Among the core pathways to improving hMSC function, metabolism has emerged as an important hub. In their native environment, hMSCs are present in a quiescent state characterized by low proliferation and high multi-potentiality, which is maintained throughout adult life. In this state, stem cells appear to be primarily glycolytic, with “young” mitochondria maintained by active autophagy and mitophagy (12, 13). However, numerous studies show that transferring hMSC into the nutrient-rich artificial culture environment that promotes rapid proliferation reconfigures their central energy metabolism to become significantly more dependent on oxidative phosphorylation (OXPHOS) to support the rapid proliferation (14, 15). The high OXPHOS-fueled metabolic profile also results in accumulation of cytotoxic metabolic byproducts, including reactive oxygen species (ROS) (16), that reduce the basal autophagy and mitophagy rate while simultaneously increasing the fraction of senescent cells with reduced clinical potency (17). Similar metabolic alterations have been reported for hMSC undergoing large-scale expansion in bioreactor systems (18). The influence of these metabolic changes on hMSC functional properties has just begun to be revealed. Beyond providing cells with building blocks and energy source to power cellular processes, the energy metabolism and intermediate metabolites play important roles in shaping cellular functional properties (19). Therefore, a clearer understanding of how hMSC metabolism is affected by long-term culture and how specific metabolic states impact immunomodulatory function may be the missing link between engineering practices for expansion and consistent, predictable outcomes in hMSC-based therapies. This review focuses on the role of energy metabolism in regulating hMSC immunomodulatory properties and discusses its implication for hMSC large-scale manufacturing and therapy. The specific characteristics of hMSC metabolism, culture-induced metabolic changes, and the metabolism underpinning hMSC's immunomodulatory properties will be discussed. We will also review and discuss recent studies on hMSC metabolic modulation of their immunomodulatory properties and therapeutic efficacy.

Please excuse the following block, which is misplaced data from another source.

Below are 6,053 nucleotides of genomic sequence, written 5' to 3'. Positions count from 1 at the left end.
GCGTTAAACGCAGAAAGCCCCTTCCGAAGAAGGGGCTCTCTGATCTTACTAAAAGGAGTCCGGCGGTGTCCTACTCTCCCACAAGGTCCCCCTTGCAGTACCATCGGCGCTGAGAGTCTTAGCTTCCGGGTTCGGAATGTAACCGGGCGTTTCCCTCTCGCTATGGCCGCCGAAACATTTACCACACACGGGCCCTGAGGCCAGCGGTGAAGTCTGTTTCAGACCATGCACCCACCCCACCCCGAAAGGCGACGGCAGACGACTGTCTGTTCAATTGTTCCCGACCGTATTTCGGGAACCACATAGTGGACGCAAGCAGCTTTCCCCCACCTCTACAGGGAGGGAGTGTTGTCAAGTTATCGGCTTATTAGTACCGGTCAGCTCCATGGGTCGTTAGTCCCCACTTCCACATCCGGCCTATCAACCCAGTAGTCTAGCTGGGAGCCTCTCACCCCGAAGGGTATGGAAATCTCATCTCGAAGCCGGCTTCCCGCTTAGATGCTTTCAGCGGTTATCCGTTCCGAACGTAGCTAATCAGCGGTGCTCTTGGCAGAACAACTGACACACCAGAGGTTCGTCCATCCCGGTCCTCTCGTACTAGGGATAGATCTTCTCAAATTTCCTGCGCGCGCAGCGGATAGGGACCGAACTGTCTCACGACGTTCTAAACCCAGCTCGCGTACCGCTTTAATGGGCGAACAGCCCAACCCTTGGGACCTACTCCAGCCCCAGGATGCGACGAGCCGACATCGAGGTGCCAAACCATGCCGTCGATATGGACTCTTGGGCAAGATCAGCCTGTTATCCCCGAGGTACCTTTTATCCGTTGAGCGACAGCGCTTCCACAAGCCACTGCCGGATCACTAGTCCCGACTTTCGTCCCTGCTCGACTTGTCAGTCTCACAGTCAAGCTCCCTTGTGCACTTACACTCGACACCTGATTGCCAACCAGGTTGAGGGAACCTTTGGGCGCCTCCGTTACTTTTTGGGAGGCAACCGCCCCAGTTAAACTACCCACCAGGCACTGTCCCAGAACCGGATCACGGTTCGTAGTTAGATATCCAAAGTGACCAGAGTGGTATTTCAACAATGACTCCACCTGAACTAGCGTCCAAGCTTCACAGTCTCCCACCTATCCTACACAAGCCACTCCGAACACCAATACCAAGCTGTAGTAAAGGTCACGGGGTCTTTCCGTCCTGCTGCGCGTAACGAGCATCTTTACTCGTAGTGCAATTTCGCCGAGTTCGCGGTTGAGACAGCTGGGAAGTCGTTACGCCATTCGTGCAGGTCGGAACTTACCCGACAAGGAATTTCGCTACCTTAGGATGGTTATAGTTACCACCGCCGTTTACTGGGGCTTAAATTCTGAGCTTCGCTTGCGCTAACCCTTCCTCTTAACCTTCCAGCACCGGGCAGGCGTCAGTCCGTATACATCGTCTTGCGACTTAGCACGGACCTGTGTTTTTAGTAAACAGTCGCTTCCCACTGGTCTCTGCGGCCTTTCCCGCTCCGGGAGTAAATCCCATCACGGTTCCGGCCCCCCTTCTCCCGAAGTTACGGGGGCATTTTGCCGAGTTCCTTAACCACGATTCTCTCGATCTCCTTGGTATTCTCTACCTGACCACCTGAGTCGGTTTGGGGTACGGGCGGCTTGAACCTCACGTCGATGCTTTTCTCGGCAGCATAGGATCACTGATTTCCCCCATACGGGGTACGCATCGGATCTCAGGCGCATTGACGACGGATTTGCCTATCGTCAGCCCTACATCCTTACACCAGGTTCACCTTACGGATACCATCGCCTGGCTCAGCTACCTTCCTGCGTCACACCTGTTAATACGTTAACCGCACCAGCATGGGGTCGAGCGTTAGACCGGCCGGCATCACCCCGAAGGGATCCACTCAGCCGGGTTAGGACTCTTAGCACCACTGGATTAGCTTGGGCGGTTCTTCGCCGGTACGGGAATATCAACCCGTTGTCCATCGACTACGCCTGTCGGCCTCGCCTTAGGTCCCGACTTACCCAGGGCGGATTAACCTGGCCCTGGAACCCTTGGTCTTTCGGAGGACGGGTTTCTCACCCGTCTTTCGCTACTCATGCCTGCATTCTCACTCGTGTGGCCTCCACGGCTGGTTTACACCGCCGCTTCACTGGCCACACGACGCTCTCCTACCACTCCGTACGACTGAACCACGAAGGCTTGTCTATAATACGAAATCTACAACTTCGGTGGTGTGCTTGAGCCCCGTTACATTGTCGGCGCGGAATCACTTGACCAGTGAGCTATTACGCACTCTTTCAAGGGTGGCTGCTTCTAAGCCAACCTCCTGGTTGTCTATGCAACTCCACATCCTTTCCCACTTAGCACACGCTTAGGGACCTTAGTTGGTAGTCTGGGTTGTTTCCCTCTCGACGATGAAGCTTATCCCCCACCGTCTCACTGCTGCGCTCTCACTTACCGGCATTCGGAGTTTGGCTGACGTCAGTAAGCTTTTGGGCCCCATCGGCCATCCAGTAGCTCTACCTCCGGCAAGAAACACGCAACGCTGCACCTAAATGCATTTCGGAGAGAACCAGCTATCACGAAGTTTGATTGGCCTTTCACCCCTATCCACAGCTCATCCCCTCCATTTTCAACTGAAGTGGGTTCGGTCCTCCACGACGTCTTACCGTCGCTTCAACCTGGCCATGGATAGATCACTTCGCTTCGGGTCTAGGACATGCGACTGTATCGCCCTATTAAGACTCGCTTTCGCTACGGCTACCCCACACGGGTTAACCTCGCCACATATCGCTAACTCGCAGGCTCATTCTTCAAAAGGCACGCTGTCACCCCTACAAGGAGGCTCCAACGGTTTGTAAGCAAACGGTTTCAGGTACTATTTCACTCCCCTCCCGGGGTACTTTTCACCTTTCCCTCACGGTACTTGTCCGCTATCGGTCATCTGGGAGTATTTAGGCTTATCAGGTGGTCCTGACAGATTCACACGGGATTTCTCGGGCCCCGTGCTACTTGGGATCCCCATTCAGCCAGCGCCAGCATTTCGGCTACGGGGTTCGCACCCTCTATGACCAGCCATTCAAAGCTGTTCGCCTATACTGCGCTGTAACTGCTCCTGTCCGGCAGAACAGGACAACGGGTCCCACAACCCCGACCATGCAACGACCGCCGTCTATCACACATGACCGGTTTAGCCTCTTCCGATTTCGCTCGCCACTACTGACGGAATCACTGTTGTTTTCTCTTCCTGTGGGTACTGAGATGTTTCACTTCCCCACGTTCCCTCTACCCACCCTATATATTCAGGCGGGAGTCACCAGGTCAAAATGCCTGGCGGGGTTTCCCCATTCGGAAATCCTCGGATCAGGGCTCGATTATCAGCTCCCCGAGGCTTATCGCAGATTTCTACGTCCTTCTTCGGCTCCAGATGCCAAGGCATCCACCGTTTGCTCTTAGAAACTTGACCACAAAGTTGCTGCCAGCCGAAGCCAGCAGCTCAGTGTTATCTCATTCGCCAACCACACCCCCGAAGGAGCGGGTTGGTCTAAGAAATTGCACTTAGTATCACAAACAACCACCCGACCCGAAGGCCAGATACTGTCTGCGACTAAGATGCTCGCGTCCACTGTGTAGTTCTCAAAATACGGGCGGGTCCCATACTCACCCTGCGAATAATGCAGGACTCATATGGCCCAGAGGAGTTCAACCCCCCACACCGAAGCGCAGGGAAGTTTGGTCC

hMSCs Metabolic Plasticity and Culture-Induced Metabolic Changes